With triple-digit temperatures and very little rain, the livestock industry is feeling the effects of drought. The United States Department of Agriculture has rated 90 percent of pasture conditions in the region as very poor. To make matters worse, most livestock water sources are drying up or have reached a point where water quality is a major concern.
The Noble Research Institute Wildlife and Fisheries Consultants provide drought tips on a number of topics.
During periods of limited forage supplies, managing these resources to best meet animal requirements is one of the most important things a cow-calf producer can do. It is critical that producers evaluate the best way to supplement and stretch their forage resources to remain viable in this industry.
Beginning in the fall of 2010 and stretching throughout 2011, farmers and ranchers in the Southern Great Plains have endured one of the worst droughts since the Dust Bowl.
The tax implications of cattle sales caused by a drought are fairly straight-forward. There are two different tax treatments that apply.
The Noble Research Institute Agricultural Consultants provide drought tips on a number of topics.
Purchased feed represents the greatest portion of variable costs for cow-calf producers according to the Kansas Farm Management Association. From the middle of June 2010 to the middle of June 2011, the price of corn more than doubled. During the same period, soybean prices increased nearly 50 percent.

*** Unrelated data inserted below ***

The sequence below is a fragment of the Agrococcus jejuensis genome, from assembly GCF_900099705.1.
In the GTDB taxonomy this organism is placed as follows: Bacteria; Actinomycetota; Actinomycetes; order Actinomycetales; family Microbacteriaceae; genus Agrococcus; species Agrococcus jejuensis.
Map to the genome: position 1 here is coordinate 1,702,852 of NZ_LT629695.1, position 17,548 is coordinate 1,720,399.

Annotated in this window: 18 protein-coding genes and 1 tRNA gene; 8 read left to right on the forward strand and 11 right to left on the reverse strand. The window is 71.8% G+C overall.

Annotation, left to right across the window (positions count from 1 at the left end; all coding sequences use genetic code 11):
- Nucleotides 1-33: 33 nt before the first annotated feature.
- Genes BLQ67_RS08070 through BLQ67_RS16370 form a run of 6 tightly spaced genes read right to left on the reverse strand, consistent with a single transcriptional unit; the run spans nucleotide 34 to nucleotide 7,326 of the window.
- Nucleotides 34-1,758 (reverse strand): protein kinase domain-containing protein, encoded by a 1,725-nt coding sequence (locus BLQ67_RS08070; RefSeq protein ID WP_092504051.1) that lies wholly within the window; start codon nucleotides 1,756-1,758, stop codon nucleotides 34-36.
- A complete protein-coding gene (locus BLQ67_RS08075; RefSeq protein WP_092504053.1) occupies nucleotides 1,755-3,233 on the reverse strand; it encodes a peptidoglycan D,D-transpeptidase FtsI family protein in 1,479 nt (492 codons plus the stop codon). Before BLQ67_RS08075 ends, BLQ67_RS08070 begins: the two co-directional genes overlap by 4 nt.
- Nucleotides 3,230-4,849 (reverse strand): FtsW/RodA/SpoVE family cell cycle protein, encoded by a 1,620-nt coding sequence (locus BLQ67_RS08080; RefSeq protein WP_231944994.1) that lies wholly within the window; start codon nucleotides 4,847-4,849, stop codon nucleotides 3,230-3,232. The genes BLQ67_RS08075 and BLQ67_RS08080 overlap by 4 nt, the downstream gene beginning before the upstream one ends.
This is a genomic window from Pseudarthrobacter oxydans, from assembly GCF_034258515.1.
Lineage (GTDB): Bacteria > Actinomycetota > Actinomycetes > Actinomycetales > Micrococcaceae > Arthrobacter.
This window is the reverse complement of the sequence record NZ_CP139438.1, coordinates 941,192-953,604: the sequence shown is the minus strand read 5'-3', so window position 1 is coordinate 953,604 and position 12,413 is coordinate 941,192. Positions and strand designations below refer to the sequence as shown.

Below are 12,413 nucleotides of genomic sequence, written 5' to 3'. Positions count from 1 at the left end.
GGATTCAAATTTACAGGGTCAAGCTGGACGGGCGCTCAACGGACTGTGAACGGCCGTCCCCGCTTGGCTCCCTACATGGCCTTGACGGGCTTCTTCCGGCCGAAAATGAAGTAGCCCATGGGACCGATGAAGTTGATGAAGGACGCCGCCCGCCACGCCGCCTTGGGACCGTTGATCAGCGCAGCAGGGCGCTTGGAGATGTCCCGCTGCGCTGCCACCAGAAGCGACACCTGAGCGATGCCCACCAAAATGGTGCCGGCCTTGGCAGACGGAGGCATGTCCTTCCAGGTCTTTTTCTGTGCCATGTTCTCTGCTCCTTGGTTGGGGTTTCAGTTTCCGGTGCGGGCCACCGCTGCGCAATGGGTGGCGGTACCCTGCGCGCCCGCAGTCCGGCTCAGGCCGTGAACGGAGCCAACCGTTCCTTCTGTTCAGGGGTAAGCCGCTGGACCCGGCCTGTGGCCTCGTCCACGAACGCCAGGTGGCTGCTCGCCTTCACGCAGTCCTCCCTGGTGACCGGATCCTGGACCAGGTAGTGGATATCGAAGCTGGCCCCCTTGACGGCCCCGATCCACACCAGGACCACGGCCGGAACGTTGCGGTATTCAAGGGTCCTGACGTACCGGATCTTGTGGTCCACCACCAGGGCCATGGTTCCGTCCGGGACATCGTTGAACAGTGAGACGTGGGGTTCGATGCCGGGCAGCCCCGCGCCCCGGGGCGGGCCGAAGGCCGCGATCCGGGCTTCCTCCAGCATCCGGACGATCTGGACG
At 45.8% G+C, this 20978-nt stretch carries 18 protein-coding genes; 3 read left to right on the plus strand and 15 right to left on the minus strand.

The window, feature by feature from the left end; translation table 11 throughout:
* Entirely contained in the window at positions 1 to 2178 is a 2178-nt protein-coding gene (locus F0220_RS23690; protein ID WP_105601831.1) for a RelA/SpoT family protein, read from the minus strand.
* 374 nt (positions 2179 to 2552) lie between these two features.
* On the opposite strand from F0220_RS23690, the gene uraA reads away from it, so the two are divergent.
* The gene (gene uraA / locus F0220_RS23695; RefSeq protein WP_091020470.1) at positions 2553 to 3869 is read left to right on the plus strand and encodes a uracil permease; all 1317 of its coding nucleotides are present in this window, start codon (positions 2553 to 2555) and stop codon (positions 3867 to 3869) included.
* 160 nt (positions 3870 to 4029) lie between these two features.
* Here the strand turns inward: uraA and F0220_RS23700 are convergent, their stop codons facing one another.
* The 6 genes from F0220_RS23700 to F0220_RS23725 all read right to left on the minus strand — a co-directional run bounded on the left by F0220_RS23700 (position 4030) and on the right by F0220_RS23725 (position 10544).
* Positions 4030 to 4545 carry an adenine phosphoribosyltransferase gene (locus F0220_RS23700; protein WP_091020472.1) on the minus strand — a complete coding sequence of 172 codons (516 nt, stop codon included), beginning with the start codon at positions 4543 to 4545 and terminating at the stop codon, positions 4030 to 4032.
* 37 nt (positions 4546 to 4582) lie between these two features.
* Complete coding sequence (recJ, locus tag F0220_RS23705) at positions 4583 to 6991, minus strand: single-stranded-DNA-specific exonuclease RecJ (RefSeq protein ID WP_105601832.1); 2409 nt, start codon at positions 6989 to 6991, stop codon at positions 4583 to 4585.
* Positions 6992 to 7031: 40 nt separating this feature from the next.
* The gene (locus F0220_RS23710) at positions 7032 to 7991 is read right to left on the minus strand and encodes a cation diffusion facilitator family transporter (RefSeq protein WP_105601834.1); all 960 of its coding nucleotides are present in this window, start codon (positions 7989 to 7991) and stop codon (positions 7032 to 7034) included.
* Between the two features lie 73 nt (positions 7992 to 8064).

The drought of 2011 is turning out to be one of the worst on record. Most Texas and Oklahoma producers are looking for things that they can do to save what little forage they have and to conserve the amount of hay and feed they will need until green-up next spring.
Fertilizer prices are high and we are suffering severe drought conditions. Why would anyone consider fertilizing bermudagrass or other warm-season grasses now? There are good reasons to consider a late summer or early fall fertilization program, namely to extend the grazing season and improve the quality of available forage.
Landowners are often tempted to take advantage of droughts by deepening or enlarging existing ponds when water levels drop low enough or when ponds dry up completely. This can be an opportunity to increase water supply for fisheries and livestock, but certain factors should be considered before spending money and time deepening or enlarging a pond.